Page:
The more colour you have, the more you can see. I prefer, indeed insist, on large, single colour pieces of fabric to create every optical effect possible. You need drapes that will do that for you to gain the most information.
Half-size drapes would be half the size of a garment. Garments are not napkin sized. To make an outfit, you need to have some large and small blocks in sizes larger than doll cutouts.
I wouldn’t consider Personal drapes smaller than half size. The intention of making these available is in part so you know what an entire garment looks like in a store. Whether a 1 inch square swatch or a 2 inch square bit of fabric, the entire effect isn’t available. It’s hard for anyone to know what the clothing looks like. When Terry and I started the drape enterprise, we were uncertain about what we were looking for in many of the colours, just going by the swatches. When we found it, it was often an accident that got a reaction of “Really? Look at this one, Terry. I’m pretty sure this is what Dark Winter coral actually looks like.”
This is one of the many reasons why I so do not advocate matching clothing to each little square or dot on a fan. There’s not enough colour surface area to compare with a full size garment. Besides, even at 3×3 inches, the production of small squares of fabric becomes ridiculously complex if they are to be beautifully crafted, durable, permanent, sealed, grommetted, and packaged.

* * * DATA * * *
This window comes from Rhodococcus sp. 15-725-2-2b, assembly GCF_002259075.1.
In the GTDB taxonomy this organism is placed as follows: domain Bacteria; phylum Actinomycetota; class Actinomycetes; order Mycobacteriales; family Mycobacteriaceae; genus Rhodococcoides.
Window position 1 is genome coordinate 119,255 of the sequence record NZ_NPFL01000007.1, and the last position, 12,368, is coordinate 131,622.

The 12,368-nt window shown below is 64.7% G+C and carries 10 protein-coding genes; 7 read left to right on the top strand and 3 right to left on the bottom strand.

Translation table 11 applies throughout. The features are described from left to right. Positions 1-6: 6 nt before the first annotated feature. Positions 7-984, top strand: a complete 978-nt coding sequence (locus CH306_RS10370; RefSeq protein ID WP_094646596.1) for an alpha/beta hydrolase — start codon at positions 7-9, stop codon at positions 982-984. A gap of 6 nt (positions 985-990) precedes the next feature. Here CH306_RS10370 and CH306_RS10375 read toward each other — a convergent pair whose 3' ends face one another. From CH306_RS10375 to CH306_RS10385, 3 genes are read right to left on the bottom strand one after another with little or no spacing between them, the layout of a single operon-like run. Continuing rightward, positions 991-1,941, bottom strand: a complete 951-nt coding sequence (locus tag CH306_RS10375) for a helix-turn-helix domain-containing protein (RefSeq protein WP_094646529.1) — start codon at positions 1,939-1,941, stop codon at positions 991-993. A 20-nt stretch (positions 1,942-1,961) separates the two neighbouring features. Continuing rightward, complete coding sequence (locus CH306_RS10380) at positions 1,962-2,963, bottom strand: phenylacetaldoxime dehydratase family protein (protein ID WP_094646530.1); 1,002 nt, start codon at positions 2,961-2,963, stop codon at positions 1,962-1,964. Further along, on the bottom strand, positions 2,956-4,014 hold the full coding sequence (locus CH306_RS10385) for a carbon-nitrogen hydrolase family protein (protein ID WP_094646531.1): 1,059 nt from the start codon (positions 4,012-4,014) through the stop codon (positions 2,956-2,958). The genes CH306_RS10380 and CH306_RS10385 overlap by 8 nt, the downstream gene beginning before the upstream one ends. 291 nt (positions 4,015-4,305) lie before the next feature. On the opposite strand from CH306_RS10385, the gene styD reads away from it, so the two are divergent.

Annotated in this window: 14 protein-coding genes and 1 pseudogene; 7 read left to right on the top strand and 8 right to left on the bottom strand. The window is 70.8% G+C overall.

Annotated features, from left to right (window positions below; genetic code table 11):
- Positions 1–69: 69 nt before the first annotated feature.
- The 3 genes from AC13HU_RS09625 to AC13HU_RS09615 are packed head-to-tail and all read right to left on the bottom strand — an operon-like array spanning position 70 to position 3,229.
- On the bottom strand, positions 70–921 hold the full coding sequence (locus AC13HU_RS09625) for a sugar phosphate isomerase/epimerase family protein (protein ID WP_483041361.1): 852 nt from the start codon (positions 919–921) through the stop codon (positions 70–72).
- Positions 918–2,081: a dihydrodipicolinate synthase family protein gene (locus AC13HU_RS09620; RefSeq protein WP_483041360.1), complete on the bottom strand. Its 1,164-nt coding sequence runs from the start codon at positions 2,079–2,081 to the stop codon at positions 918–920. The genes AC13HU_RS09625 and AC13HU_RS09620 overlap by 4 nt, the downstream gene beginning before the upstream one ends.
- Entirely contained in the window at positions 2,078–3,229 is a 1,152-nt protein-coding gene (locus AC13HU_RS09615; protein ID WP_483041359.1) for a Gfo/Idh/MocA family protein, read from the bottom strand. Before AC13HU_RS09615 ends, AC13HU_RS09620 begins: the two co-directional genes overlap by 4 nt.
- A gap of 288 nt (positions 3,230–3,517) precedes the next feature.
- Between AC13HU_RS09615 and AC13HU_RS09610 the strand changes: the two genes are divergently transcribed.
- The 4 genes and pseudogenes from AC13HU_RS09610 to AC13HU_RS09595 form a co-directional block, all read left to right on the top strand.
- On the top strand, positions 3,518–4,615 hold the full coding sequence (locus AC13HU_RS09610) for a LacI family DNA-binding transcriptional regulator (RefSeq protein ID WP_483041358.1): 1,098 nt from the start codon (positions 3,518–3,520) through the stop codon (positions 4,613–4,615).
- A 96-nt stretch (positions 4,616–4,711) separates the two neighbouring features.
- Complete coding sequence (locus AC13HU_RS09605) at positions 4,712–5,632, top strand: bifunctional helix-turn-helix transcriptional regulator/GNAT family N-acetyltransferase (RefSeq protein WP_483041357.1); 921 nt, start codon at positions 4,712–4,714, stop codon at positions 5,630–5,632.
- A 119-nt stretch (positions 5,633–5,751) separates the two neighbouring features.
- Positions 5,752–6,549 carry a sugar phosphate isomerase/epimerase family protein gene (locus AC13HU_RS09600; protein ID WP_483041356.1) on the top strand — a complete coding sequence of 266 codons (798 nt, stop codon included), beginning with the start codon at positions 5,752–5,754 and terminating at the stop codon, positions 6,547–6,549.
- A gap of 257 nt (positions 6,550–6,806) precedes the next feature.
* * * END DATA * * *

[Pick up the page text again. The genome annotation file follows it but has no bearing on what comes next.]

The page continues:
When fabric pieces are smaller, you can’t see appreciate their interactions with one another as well. Synchronous wavelength, belonging, stillness, and harmony don’t come through as well. The more colour, the more energy to be felt.
Finally, I don’t believe any more people will buy the drapes if they’re $60 less on a $500 investment.
2. During my PCA, in the Key drapes, the initial gold/silver/brown/black series, I wore black fairly well. But the analyst told me I’m a Soft Summer. Doesn’t wearing black well mean I’m a Winter?
Absolutely not. It means that your skin wants something Winter offers that the comparison drape at the time did not.
Might be darkness (but we can get that in Autumn too). Might be saturation (but Spring has that too). Might be coolness (look to Summer if necessary).